Three Sisters Springs is a natural freshwater spring system in the Crystal River National Wildlife Refuge in western Florida. The springs provide a critical habitat for the endangered Florida manatee because the temperature remains constant at 72 degrees Fahrenheit, aiding in their survival. In fact, the refuge (one of 566 national wildlife refuges) is the only one created specifically for the protection of the beloved mammal. It’s also one of the few places where tourists can legally swim with the manatees. Crystal River is located about 90 miles north of Tampa.

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To limit the spread of COVID-19, attractions may be closed or have partial closures. Please keep those affected by the virus in your thoughts and be sure to follow the safety practices advocated by the Centers for Disease Control. Stay safe, and be well.

The History of Florida Citrus

By Linda Tancs

Citrus is an integral part of Florida’s identity, and the industry was especially prominent in the 1800s in Eustis—so much so, in fact, that the town was once known worldwide as the “Orange Capital of the World.” It’s fitting, then, that the town hosts the only independently housed citrus museum in the state. Among its collection, the Citrus Museum features devices used to measure the quality of the fruit, packers’ seals, a device to convert ripe, green-skinned oranges to an orange color and memorabilia like labels and posters.

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As coronavirus proceeds, it is likely that the vast majority of us will be limited in our travels. But this, too, shall pass. Our love for travel remains, so Travelrific will continue offering travel inspiration in this medium. Please keep those affected by the virus in your thoughts and be sure to follow the safety practices advocated by the Centers for Disease Control. Stay safe, and be well.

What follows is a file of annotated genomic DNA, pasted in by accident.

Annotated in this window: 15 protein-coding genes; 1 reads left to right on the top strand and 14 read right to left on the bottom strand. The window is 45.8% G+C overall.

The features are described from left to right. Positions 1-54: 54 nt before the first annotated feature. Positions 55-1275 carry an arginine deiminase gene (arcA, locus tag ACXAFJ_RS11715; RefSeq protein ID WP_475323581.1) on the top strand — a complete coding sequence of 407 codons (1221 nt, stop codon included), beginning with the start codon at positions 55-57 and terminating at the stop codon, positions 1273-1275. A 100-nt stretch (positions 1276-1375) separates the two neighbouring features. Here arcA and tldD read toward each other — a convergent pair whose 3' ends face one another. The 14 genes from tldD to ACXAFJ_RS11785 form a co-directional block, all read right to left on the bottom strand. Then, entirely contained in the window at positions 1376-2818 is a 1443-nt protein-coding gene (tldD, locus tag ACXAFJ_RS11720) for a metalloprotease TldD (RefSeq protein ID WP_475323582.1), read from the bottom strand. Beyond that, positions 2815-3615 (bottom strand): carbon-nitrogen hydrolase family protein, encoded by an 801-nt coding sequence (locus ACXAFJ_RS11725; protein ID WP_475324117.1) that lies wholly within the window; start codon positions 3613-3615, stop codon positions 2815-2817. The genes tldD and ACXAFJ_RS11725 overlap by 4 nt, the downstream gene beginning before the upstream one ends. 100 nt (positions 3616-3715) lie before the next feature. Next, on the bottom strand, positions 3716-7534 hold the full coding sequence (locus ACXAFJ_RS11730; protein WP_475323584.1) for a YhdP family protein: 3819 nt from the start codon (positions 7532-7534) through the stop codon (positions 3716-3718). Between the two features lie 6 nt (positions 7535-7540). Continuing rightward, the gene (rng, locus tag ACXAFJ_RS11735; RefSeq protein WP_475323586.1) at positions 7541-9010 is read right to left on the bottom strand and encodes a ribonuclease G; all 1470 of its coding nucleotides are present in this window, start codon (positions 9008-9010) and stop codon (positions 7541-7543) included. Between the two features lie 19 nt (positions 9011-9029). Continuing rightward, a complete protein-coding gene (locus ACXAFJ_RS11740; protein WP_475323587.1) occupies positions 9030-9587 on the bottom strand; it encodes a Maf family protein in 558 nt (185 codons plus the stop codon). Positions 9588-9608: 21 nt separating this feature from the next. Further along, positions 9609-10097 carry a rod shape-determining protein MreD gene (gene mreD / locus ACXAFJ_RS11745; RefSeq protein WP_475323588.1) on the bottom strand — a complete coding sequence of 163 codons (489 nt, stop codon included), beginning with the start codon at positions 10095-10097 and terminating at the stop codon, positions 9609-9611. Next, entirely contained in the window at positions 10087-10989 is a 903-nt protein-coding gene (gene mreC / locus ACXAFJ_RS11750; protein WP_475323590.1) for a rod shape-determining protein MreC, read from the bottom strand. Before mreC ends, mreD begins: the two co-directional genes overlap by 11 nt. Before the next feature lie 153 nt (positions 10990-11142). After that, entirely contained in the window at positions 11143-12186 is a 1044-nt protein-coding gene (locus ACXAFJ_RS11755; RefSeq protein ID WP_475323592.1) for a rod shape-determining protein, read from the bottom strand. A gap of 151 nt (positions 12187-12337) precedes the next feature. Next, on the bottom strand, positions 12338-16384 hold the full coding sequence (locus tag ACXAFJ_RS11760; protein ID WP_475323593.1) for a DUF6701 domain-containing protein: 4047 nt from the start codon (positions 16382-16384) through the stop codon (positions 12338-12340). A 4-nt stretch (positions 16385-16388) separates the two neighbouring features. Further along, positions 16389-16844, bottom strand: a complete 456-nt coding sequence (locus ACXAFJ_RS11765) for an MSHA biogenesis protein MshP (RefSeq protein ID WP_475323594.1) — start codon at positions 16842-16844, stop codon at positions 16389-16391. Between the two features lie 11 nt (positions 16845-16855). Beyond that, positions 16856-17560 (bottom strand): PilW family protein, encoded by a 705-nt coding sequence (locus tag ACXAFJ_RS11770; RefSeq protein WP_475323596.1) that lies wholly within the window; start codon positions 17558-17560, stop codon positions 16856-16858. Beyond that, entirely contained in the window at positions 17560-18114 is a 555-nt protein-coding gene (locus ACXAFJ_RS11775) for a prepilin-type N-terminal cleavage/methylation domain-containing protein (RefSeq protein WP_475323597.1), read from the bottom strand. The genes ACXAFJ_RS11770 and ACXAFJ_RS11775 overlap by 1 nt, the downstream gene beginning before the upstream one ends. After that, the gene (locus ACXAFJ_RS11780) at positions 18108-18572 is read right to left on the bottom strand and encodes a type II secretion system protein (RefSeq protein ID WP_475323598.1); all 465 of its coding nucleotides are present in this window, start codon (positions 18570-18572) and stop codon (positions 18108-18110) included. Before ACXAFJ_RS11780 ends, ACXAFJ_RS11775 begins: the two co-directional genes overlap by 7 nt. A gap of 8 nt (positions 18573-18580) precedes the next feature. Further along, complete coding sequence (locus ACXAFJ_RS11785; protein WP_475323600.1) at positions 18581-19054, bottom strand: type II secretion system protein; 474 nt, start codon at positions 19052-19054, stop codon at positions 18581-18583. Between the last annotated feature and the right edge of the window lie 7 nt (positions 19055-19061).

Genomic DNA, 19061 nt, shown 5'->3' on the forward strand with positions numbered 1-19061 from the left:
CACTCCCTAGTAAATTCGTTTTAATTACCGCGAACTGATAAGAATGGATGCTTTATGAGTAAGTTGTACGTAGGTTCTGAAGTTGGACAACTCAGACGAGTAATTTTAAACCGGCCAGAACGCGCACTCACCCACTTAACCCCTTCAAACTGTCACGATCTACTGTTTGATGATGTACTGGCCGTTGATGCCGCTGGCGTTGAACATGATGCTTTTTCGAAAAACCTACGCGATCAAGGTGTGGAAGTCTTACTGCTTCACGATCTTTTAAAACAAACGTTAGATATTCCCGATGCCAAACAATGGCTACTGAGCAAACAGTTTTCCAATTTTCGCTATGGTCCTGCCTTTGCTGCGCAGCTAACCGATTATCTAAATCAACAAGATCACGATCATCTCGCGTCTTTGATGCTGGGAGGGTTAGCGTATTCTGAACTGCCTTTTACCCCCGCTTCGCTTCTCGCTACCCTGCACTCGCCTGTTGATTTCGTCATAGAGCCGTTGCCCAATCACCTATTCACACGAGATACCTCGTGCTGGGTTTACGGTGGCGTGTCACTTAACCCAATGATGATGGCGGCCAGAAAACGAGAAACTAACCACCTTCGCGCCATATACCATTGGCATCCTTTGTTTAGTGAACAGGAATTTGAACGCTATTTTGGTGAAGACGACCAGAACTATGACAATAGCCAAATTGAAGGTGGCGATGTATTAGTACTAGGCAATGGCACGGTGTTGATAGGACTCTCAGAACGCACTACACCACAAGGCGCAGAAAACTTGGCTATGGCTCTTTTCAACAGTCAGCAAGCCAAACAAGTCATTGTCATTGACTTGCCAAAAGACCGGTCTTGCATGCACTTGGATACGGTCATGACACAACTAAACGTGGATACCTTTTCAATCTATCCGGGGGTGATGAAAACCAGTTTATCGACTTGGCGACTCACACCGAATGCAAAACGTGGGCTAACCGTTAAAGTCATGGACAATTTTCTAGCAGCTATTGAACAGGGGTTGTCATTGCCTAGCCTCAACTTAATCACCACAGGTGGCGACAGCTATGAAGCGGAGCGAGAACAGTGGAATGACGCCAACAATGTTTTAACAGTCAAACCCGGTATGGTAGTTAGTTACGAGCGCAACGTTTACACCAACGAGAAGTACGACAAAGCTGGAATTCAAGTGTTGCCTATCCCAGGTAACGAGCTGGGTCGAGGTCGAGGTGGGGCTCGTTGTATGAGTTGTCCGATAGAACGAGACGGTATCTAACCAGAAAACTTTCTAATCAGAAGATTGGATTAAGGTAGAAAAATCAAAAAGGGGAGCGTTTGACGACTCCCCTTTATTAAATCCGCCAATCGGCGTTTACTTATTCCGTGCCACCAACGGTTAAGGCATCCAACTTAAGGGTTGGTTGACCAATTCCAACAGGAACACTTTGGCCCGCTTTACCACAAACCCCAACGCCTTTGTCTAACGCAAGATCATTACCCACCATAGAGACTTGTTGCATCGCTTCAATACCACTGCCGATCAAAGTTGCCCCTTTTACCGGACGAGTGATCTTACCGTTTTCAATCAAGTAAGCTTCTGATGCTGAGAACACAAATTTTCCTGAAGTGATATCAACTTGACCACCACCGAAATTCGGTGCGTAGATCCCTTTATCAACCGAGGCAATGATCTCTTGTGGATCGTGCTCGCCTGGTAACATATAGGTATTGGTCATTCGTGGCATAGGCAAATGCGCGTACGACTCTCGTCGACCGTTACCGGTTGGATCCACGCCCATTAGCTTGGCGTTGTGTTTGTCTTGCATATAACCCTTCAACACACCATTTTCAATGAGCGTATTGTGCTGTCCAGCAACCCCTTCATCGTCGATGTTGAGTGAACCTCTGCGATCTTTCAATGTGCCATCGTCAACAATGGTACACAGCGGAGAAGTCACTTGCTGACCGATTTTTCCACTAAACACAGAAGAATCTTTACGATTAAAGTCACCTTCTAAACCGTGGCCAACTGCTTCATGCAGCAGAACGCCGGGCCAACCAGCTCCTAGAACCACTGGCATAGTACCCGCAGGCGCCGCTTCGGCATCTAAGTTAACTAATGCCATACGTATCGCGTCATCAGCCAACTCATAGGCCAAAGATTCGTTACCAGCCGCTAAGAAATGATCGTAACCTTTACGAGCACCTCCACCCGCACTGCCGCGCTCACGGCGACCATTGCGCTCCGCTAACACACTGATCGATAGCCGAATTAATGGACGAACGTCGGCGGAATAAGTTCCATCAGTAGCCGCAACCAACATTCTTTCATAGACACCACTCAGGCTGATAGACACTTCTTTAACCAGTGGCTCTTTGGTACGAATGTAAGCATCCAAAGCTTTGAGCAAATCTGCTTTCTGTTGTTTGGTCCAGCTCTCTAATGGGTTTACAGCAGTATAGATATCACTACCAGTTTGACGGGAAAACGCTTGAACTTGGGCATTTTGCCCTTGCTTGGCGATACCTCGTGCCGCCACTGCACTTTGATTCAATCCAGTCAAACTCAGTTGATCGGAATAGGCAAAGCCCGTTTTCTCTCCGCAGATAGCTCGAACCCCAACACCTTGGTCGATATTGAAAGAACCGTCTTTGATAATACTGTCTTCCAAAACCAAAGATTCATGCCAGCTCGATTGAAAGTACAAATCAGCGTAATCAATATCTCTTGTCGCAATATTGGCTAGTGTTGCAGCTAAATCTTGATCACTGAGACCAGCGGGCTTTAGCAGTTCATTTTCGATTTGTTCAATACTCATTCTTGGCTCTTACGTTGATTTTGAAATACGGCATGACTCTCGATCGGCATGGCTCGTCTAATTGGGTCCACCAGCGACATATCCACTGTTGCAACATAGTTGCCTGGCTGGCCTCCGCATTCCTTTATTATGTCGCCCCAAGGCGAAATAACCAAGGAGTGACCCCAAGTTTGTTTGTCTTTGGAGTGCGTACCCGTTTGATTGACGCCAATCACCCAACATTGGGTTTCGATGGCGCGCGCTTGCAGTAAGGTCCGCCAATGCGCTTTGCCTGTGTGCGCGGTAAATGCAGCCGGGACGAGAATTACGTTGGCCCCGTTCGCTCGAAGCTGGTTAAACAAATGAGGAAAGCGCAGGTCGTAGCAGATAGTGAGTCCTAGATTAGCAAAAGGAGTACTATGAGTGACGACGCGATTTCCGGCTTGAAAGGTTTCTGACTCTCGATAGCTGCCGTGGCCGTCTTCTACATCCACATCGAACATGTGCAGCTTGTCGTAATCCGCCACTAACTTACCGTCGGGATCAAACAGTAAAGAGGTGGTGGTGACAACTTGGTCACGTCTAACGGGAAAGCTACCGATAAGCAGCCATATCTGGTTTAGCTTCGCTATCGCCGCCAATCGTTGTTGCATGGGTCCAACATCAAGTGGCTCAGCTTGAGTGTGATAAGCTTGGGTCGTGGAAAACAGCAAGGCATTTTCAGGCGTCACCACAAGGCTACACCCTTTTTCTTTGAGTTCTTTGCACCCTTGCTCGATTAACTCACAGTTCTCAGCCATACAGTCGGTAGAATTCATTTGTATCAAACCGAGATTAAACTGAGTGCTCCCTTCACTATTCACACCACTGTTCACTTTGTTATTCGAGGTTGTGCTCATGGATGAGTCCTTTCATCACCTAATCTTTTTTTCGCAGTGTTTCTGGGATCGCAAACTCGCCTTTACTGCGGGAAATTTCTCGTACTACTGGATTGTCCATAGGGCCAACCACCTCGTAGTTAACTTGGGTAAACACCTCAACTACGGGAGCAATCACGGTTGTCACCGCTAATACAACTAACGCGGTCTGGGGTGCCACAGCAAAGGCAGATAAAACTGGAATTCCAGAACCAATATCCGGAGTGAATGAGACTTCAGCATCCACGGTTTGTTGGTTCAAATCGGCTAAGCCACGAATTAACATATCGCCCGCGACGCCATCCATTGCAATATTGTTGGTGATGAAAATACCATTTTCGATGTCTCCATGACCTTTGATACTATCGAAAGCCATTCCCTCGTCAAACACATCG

Coral Art in Florida

By Linda Tancs

The expression “solid as a rock” takes on a whole new meaning at the Coral Castle Museum just outside Miami in Homestead, Florida. Originally named Rock Gate Park, it was listed on the National Register of Historic Places in 1984. This unique sculpture garden was carved out of 1,100 tons of coral rock, the single-handed achievement of a Latvian immigrant. He labored over the project for 28 years, motivated to create a memorial over a broken romance. Features of the castle compound include a nine-ton gate that moves with just a touch of the finger, a Polaris telescope and functioning rocking chairs – all made entirely of stone. Individual and guided tours are available.

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As coronavirus proceeds, it is likely that the vast majority of us will be limited in our travels. But this, too, shall pass. Our love for travel remains, so Travelrific will continue offering travel inspiration in this medium. Please keep those affected by the virus in your thoughts and be sure to follow the safety practices advocated by the Centers for Disease Control. Stay safe, and be well.

Florida’s Treasure Coast

By Linda Tancs

Florida’s Treasure Coast is located on the state’s southeastern coast. Comprising three counties (Indian River, St. Lucie and Martin), it might be best known (as its name implies) as the place where ship-wrecked coins wash up on the shores. That’s because over 300 years ago a fleet of 11 Spanish ships wrecked offshore between the St. Lucie River and Cape Canaveral while returning to Spain with riches from the colonies. You might still dig up a few gold coins today, but don’t miss the area’s other attractions, like beaches, tournament fishing and nature reserves including the nearly 12,000-acre Jonathan Dickinson State Park.

The Little White House

By Linda Tancs

Florida’s only presidential museum, the Little White House in Key West was a sanctuary and working office for numerous U.S. presidents. It was foremost the winter White House for President Harry S. Truman and remains an occasional site for government functions. Tours are given daily. This is a great time to enjoy vintage Christmas decor from a bygone era. Merry Christmas!